The U.S. Army Corps of Engineer (USACE) Middle East District intends to solicit names of construction firms or joint ventures experienced in working in the Middle East region who are interested in submitting a firm-fixed price offer for this project. To be considered a construction firm, the firm must perform construction as a significant portion of its business. This announcement is for the construction of Detention Facility in Parwan (DFIP), Bagram, Afghanistan. The contractor shall comply with all base security requirements. Defense Base Act Insurance and Construction surety will be required. The estimated cost of the project is between $25,000,000 to $100,000,000.
PROJECT SCOPE: The scope of the Project includes construct detainee housing capability for approximately 2000 detainees. [my emphasis]
Glenn Greenwald hits much of what needs to be said about this expansion:
Budgetary madness to the side, this is going to be yet another addition to what Human Rights First recently documented is the oppressive, due-process-free prison regime the U.S. continues to maintain around the world:
Ten years after the September 11 attacks, few Americans realize that the United States is still imprisoning more than 2800 men outside the United States without charge or trial. Sprawling U.S. military prisons have become part of the post-9/11 landscape, and the concept of “indefinite detention” – previously foreign to our system of government — has meant that such prisons, and their captives, could remain a legacy of the 9/11 attacks and the “war on terror” for the indefinite future. . . . .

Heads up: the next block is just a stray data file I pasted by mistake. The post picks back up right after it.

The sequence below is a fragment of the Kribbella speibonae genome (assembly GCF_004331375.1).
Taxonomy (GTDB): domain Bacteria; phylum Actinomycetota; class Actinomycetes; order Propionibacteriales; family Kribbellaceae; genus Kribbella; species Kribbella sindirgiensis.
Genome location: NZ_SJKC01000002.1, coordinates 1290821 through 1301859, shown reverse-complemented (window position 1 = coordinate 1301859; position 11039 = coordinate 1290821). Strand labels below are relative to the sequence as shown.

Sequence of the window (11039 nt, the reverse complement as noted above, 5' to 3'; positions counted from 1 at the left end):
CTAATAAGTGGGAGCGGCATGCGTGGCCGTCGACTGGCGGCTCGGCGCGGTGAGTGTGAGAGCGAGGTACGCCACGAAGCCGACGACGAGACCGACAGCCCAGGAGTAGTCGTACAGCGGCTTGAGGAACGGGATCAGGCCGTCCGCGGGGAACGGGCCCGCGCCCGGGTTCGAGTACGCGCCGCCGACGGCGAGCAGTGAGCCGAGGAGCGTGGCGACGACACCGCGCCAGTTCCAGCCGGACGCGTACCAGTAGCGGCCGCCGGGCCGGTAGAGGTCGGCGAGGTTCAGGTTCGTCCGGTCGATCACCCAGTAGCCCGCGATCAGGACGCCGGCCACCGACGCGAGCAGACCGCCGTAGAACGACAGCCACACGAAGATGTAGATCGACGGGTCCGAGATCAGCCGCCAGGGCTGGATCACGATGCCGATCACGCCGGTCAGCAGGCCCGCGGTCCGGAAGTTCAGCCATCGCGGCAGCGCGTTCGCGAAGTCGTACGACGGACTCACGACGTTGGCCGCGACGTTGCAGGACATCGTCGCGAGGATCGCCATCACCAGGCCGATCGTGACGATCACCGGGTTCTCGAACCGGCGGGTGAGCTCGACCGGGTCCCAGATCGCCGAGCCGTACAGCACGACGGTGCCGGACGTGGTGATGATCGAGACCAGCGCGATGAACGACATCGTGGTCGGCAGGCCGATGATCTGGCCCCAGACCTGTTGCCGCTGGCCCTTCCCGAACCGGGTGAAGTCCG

The secrecy surrounding the U.S. prison in Afghanistan makes it impossible for the public to judge whether those imprisoned there deserve to be there. What’s more, because much of the military’s evidence against them is classified, the detainees themselves have no right to see it. So although detainees at Bagram are now entitled to hearings at the prison every six months, they’re often not allowed to confront the evidence against them. As a result, they have no real opportunity to contest it.
In one of the first moves signalling just how closely the Obama administration intended to track its predecessor in these areas, it won the right to hold Bagram prisoners without any habeas corpus rights, successfully arguing that the Supreme Court’s Boumediene decision — which candidate Obama cheered because it guaranteed habeas rights to Guantanamo detainees — was inapplicable to Bagram. Numerous groups doing field work in Afghanistan have documented that the maintenance of these prisons is a leading recruitment tool for the Taliban and a prime source of anti-American hatred. Despite that fact — or, more accurately (as usual), because of it — the U.S. is now going to build a brand new, enormous prison there.
And then there’s the expansion we’re doing to the “Embassy” in Baghdad. Dan Froomkin lays this out.
U.S. diplomats, military advisers and other officials are planning to fall back to the gargantuan embassy in Baghdad — a heavily fortified, self-contained compound the size of Vatican City.
The embassy compound is by far the largest the world has ever seen, at one and a half square miles, big enough for 94 football fields. It cost three quarters of a billion dollars to build (coming in about $150 million over budget). Inside its high walls, guard towers and machine-gun emplacements lie not just the embassy itself, but more than 20 other buildings, including residential quarters, a gym and swimming pool, commercial facilities, a power station and a water-treatment plant.
The number of personnel under the authority of the U.S. ambassador to Iraq will swell from 8,000 to about 16,000 as the troop presence is drawn down, a State Department official told The Huffington Post. “About 10 percent would be core programmatic staff, 10 percent management and aviation, 30 percent life support contractors — and 50 percent security,” he said.